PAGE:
You might find a note posted on a tree outside your house, requiring you to publish in the Gazette your hatred of the whiskey tax and your commitment to the cause; otherwise, the note promised, your still would be mended. Tom had a wicked sense of humor and a literary bent: "mended" meant shot full of holes or burned. Tom published on his own too, rousing his followers to action, telling the Gazette's editor in cover notes to run the messages or suffer the consequences.[6]

Groups formed calling themselves Tom the Tinker's Men. They assured Tom the Tinker's threats were carried out. Some believe John Holcroft, a leading member of the Mingo Creek Association and veteran of the Shays Rebellion[7], was Tom the Tinker, or perhaps the author of the letters attributed to Tom, but this has never been proven. It is not known whether Tom was an actual individual or a character created by the leading members of the Whiskey Rebellion to serve as their leader, much like Ned Ludd's role as leader of the Luddites. Hogeland takes issue with the notion that "Tom the Tinker" was a pseudonym or nom de guerre for one of the other participants in the rebellion, saying, "Tom wasn't an alias for a person. He was the stark fact that loyal opposition to the resistance was disallowed. Tom was Mingo Creek personified."[7]


[edit] Consequences
This marked the first time under the new United States Constitution that the federal government used military force to exert authority over the nation's citizens. It was also one of only two times that a sitting President personally commanded the military in the field. (The other was after President James Madison fled the British occupation of Washington, D.C. during the War of 1812.)

The military suppression of the Whiskey Rebellion set a precedent that U.S. citizens who wished to change the law had to do so peacefully through constitutional means; otherwise, the government would meet any threats to disturb the peace with force.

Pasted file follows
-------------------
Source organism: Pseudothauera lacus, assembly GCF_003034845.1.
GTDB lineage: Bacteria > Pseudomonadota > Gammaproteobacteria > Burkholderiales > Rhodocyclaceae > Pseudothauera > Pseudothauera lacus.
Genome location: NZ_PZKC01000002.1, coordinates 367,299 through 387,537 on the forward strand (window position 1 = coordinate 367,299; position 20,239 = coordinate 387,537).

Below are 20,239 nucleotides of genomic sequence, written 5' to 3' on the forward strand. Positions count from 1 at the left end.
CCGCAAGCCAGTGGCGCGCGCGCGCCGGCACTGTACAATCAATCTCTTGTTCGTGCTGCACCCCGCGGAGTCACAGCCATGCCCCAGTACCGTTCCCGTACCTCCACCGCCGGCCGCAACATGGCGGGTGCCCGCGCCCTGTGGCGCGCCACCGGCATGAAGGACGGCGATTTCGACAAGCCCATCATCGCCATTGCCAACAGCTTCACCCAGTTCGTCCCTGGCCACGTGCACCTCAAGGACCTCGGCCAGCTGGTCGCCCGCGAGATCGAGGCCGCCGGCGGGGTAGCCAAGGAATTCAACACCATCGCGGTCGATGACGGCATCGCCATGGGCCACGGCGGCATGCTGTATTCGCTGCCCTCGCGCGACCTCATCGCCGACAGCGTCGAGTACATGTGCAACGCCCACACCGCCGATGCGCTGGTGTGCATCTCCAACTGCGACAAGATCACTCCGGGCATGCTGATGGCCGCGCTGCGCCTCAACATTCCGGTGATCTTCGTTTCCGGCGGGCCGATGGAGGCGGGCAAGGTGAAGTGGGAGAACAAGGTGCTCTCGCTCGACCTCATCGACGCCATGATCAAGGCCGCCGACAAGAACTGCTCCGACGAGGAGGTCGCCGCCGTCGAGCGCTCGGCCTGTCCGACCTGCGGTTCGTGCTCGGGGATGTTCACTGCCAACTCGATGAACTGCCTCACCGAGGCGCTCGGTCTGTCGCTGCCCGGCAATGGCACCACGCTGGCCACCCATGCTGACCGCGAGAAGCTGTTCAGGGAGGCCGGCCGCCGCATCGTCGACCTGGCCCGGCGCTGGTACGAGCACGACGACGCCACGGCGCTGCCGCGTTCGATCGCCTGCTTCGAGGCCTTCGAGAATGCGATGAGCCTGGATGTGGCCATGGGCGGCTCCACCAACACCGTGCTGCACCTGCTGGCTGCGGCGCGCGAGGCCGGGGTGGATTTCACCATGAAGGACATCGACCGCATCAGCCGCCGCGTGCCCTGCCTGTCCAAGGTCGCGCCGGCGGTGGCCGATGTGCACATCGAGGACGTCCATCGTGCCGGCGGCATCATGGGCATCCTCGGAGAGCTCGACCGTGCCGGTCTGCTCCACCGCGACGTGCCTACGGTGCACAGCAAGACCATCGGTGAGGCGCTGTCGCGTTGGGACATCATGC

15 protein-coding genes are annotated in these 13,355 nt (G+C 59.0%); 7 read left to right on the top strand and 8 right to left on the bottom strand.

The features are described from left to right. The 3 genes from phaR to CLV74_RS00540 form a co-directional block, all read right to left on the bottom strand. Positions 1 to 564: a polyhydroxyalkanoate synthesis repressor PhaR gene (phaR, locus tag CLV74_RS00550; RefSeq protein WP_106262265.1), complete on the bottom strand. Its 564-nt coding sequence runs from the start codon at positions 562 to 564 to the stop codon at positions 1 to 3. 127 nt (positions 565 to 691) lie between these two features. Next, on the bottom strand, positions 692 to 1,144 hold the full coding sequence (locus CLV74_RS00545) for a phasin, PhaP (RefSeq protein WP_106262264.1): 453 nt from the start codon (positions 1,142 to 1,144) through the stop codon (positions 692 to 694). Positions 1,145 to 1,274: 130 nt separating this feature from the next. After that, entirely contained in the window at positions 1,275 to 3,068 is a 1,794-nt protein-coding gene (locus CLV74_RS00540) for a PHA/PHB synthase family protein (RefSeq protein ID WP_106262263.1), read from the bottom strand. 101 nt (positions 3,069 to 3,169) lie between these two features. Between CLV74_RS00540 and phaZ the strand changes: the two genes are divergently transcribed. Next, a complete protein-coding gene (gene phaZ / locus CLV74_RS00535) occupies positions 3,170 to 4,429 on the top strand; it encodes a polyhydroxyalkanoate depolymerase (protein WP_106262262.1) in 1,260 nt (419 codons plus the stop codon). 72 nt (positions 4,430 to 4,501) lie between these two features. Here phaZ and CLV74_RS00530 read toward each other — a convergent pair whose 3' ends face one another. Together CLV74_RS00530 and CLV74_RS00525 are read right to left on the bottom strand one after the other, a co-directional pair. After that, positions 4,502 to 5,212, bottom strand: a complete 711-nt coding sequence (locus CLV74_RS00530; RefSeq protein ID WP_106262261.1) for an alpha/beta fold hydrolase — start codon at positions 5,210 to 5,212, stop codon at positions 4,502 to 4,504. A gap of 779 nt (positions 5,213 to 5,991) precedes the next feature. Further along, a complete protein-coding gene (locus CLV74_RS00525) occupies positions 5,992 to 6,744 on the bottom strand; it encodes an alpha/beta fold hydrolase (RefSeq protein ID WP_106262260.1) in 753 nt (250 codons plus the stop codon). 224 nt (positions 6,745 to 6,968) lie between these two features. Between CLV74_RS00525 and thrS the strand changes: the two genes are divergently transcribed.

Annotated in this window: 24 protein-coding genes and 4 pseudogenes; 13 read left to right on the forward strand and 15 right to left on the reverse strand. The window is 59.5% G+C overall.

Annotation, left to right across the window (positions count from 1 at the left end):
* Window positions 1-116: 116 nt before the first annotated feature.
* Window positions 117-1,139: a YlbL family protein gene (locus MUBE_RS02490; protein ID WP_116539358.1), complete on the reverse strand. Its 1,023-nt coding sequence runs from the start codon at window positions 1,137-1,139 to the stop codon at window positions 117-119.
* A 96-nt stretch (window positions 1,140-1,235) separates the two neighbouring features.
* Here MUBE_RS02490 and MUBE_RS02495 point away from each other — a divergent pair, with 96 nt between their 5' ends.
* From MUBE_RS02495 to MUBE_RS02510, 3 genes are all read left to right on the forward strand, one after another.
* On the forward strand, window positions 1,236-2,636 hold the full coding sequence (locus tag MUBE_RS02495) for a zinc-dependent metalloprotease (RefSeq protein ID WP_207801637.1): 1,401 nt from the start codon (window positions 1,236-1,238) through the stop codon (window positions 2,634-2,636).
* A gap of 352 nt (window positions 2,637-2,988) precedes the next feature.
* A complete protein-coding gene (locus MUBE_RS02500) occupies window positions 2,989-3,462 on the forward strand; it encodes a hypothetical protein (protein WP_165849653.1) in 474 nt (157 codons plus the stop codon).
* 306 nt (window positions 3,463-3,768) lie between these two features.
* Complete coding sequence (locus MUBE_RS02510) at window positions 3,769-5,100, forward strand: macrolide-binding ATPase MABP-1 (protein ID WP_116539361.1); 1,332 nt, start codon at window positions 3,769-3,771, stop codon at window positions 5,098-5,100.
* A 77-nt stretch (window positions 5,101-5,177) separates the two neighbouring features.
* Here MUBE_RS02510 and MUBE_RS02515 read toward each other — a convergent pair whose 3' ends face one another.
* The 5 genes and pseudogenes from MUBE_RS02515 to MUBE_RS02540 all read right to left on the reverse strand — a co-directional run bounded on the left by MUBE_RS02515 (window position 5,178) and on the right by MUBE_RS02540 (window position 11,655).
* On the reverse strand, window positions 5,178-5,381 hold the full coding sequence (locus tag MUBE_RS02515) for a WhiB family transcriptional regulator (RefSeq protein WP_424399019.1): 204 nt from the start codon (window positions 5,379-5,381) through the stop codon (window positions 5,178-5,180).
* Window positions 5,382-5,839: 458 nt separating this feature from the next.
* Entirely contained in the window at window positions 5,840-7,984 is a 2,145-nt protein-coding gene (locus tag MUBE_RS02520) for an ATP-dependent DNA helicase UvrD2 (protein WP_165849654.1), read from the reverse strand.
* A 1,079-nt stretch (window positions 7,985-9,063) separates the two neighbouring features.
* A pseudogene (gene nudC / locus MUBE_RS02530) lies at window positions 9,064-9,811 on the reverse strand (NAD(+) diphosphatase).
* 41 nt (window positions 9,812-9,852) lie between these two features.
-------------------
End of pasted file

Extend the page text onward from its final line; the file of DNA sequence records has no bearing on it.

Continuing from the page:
The suppression of the Whiskey Rebellion also had the unintended consequences of encouraging small whiskey producers in Kentucky and Tennessee, which remained outside the sphere of Federal control for many more years. In these frontier areas, they also found good corn-growing country as well as limestone-filtered water and therefore began making whiskey from corn; this corn whiskey developed into Bourbon.[8] Additionally, the rebellion and its suppression helped turn people away from the Federalist Party and toward the Democratic Republican Party. This is shown in the 1794 Philadelphia congressional election, in which upstart Democratic Republican John Swanwick won a stunning victory over incumbent Federalist Thomas Fitzsimons, carrying 7 of 12 districts and 57% of the vote.

The hated whiskey tax was repealed in 1803, having been largely unenforceable outside of Western Pennsylvania, and even there never having been collected with much success.[9]


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Subject: RE: BS: Moonshine
From: Wesley S
Date: 22 Oct 07 - 04:15 PM